'District 9': Is it sci-fi, drama or comedy?
Neill Blomkamp's "District 9" is a busy, original science-fiction feature, but its edge is obscured by numbing, blow-everything-up action.
Special to the Seattle Times
"District 9," with Sharlto Copley, Jason Cope, Nathalie Boltt, William Allen Young. Directed by Neill Blomkamp, from a screenplay by Blomkamp and Terri Tatchell. 112 minutes. Rated R for bloody violence and pervasive language. Several theaters; see page 17.
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Interplanetary sociology lesson or broad satire? It's hard to tell the difference watching "District 9," an initially provocative science-fiction feature with comic as well as tragic edges equally obscured by numbing, blow-everything-up action.
Cowritten and directed by Johannesburg, South Africa, native Neill Blomkamp, a visual-effects artist who made a short ("Crossing the Line") last year with Peter Jackson (a producer on "District 9"), the film starts as a mock documentary about the eviction of a million-plus extraterrestrials from a South African shantytown.
Shaky cameras, faux interviews and alleged newsreel footage tell the story of how aliens arrived on Earth some years ago sick and dying and were at first treated to the largesse of their human hosts. Over time, however, with their empty spacecraft still hovering overhead, the creatures came to endure much of the blight, exploitation and resentment common to long-standing refugee communities.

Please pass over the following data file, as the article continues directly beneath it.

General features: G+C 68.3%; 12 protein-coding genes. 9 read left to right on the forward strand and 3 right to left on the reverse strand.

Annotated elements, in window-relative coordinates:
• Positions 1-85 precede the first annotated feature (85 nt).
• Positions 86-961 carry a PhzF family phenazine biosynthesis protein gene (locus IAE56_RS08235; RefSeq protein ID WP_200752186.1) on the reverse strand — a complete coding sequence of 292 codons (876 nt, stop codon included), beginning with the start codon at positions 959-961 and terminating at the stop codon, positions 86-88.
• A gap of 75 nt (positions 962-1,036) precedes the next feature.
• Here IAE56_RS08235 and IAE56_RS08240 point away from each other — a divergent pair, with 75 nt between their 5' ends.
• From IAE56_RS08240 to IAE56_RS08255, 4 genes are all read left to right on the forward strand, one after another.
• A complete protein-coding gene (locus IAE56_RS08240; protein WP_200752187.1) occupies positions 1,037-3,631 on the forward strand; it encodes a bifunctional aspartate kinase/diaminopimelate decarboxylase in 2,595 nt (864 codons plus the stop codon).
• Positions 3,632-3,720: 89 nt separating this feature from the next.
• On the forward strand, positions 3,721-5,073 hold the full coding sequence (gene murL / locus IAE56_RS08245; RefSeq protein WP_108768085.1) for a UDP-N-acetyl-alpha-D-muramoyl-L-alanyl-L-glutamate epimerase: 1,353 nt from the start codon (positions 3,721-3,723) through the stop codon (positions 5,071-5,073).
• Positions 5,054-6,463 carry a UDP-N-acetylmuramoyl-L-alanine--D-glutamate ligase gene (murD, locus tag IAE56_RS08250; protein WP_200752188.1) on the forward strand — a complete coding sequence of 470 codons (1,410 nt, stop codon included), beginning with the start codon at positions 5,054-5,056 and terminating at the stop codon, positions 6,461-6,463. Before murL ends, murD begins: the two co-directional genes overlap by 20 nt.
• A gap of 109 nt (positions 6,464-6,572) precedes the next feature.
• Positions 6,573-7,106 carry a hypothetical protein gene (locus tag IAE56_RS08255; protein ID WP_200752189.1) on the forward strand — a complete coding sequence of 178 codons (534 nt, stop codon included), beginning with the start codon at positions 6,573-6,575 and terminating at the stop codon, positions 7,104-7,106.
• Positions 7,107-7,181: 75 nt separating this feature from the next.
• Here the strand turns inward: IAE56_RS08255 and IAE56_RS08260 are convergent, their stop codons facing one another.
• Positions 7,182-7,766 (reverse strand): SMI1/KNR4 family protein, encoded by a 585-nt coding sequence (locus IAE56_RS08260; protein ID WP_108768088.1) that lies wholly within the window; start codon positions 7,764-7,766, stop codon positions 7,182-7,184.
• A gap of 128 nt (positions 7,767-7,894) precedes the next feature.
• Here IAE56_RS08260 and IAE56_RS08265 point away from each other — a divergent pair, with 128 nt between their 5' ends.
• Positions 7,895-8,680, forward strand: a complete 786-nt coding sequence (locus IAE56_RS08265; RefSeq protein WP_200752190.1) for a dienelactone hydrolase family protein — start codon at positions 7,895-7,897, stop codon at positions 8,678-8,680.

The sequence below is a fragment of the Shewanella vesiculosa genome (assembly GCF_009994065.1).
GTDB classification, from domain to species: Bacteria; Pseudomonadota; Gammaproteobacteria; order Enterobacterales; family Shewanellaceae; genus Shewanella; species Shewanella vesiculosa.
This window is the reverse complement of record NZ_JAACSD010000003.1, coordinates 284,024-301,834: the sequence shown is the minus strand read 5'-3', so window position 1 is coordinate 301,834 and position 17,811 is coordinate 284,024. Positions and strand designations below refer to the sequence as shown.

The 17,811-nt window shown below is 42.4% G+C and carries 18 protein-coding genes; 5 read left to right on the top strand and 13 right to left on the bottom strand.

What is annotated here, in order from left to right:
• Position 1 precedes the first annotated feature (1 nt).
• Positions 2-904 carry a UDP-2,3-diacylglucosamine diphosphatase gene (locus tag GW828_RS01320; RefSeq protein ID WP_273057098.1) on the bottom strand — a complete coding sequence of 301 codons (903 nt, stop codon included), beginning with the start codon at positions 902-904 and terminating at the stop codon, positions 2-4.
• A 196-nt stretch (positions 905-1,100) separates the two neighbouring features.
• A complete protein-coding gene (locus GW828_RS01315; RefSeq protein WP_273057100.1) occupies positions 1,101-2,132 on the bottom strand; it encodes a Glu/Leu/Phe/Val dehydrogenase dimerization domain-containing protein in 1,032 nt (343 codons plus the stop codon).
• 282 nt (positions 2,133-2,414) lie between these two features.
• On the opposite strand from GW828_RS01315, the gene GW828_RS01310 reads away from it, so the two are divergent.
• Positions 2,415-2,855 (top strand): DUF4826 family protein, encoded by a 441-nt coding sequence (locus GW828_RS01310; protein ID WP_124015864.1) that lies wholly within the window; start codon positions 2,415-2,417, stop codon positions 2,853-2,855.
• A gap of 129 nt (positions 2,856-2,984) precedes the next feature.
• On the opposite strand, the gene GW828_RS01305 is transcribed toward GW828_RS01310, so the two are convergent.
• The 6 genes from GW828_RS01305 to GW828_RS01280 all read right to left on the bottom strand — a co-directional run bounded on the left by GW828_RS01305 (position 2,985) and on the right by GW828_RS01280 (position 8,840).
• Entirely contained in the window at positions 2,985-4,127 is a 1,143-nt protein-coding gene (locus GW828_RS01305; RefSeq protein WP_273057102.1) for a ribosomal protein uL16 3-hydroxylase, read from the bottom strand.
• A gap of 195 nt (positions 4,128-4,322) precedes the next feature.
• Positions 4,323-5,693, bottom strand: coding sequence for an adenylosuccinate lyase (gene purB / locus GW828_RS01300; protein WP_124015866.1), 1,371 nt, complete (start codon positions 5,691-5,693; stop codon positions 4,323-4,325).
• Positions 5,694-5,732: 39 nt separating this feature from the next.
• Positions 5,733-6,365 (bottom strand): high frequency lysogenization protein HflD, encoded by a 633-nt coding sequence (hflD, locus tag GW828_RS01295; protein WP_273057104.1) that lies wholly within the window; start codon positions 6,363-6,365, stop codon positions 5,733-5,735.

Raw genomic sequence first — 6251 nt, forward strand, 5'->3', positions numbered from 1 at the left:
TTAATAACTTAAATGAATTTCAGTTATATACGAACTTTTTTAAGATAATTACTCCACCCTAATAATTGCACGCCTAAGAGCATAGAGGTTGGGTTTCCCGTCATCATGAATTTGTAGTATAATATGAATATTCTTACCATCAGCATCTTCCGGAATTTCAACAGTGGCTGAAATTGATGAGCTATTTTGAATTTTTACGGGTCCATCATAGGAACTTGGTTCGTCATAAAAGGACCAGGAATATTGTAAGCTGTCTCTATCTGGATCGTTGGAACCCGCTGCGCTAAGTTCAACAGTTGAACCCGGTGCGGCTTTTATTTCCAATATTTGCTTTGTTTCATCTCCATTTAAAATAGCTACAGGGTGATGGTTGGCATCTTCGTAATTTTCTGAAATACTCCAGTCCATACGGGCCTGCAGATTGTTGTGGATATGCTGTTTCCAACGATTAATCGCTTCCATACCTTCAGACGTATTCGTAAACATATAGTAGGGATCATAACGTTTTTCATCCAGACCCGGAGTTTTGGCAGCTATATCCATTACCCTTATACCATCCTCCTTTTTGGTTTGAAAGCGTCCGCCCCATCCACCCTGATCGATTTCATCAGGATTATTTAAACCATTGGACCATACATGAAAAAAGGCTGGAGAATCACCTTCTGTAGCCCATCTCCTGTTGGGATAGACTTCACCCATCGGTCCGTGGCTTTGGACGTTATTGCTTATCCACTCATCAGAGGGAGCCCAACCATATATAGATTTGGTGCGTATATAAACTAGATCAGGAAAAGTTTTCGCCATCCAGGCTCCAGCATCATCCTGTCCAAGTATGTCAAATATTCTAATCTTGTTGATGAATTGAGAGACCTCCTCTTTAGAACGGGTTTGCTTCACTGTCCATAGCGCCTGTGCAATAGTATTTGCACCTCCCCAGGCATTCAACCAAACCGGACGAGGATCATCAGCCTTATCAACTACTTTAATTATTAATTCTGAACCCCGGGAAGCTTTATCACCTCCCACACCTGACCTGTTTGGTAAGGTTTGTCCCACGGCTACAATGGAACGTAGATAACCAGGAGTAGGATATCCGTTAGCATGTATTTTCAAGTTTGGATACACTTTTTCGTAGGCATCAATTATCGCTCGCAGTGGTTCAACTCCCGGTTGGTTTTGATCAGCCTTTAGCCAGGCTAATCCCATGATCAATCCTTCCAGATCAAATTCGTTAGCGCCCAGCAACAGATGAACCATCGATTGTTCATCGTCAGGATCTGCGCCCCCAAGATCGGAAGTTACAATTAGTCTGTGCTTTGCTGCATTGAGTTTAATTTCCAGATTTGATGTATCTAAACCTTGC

When a bureaucrat named Wikus (Sharlto Copley) is accidentally exposed to a DNA-altering substance and begins metamorphosing into one of the creatures, the official documentary comes to an end. Yet, somewhat confusingly, "District 9" maintains a fly-on-the-wall look even after the story becomes an uninspired contest between scientists who want to harvest Wikus' changing parts and an alien plot to escape Earth.
The film's seamless effects create amazing, if often brutal, interactions between humans and nonhumans, a verisimilitude that — seen at a distance from a documentary approach — sometimes looks just as comic as it does dramatic.
Various Monty Python-like touches — including the aliens' addiction to cat food and a lead performance by Copley that feels like Michael Palin — intensify one's suspicion that Blomkamp is mixing laughter and grief.
Yet the film all but gets away from him as battles take over and opportunities to explore the story as more than the sum of its weapons disappears.
The final image of Wikus is powerful, yet not as meaningful as it might have been had "District 9" been made for adults as well as teenage boys.
Tom Keogh: email@example.com
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